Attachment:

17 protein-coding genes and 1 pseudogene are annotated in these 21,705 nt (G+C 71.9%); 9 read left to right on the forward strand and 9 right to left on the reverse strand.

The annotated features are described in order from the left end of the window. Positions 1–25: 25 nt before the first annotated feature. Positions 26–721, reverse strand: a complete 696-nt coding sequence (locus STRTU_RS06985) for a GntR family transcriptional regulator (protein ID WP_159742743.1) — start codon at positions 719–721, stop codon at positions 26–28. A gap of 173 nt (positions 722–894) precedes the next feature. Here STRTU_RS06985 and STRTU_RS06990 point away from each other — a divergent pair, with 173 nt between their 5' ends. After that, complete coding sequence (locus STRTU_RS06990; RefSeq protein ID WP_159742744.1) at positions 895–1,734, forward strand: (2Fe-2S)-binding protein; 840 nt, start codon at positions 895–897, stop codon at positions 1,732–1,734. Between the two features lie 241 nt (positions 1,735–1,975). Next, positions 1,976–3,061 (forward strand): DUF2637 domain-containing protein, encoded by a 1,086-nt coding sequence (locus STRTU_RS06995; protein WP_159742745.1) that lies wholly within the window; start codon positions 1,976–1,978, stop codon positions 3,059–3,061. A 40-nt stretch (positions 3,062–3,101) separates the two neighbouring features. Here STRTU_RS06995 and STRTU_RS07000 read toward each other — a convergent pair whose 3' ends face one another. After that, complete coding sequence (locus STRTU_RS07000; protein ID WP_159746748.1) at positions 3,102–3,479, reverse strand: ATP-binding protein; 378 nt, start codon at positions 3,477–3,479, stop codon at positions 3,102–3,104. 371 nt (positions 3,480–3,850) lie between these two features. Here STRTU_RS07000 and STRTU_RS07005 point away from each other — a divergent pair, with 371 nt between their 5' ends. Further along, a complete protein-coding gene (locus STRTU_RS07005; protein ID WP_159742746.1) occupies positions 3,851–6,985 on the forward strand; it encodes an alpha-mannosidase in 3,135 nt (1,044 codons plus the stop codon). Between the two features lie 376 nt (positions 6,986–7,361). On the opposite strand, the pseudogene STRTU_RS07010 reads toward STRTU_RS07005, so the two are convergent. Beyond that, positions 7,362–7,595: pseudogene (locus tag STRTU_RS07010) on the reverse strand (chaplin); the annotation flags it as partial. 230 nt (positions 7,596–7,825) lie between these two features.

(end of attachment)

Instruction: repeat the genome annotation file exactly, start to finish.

17 protein-coding genes and 1 pseudogene are annotated in these 21,705 nt (G+C 71.9%); 9 read left to right on the forward strand and 9 right to left on the reverse strand.

The annotated features are described in order from the left end of the window. Positions 1–25: 25 nt before the first annotated feature. Positions 26–721, reverse strand: a complete 696-nt coding sequence (locus STRTU_RS06985) for a GntR family transcriptional regulator (protein ID WP_159742743.1) — start codon at positions 719–721, stop codon at positions 26–28. A gap of 173 nt (positions 722–894) precedes the next feature. Here STRTU_RS06985 and STRTU_RS06990 point away from each other — a divergent pair, with 173 nt between their 5' ends. After that, complete coding sequence (locus STRTU_RS06990; RefSeq protein ID WP_159742744.1) at positions 895–1,734, forward strand: (2Fe-2S)-binding protein; 840 nt, start codon at positions 895–897, stop codon at positions 1,732–1,734. Between the two features lie 241 nt (positions 1,735–1,975). Next, positions 1,976–3,061 (forward strand): DUF2637 domain-containing protein, encoded by a 1,086-nt coding sequence (locus STRTU_RS06995; protein WP_159742745.1) that lies wholly within the window; start codon positions 1,976–1,978, stop codon positions 3,059–3,061. A 40-nt stretch (positions 3,062–3,101) separates the two neighbouring features. Here STRTU_RS06995 and STRTU_RS07000 read toward each other — a convergent pair whose 3' ends face one another. After that, complete coding sequence (locus STRTU_RS07000; protein ID WP_159746748.1) at positions 3,102–3,479, reverse strand: ATP-binding protein; 378 nt, start codon at positions 3,477–3,479, stop codon at positions 3,102–3,104. 371 nt (positions 3,480–3,850) lie between these two features. Here STRTU_RS07000 and STRTU_RS07005 point away from each other — a divergent pair, with 371 nt between their 5' ends. Further along, a complete protein-coding gene (locus STRTU_RS07005; protein ID WP_159742746.1) occupies positions 3,851–6,985 on the forward strand; it encodes an alpha-mannosidase in 3,135 nt (1,044 codons plus the stop codon). Between the two features lie 376 nt (positions 6,986–7,361). On the opposite strand, the pseudogene STRTU_RS07010 reads toward STRTU_RS07005, so the two are convergent. Beyond that, positions 7,362–7,595: pseudogene (locus tag STRTU_RS07010) on the reverse strand (chaplin); the annotation flags it as partial. 230 nt (positions 7,596–7,825) lie between these two features.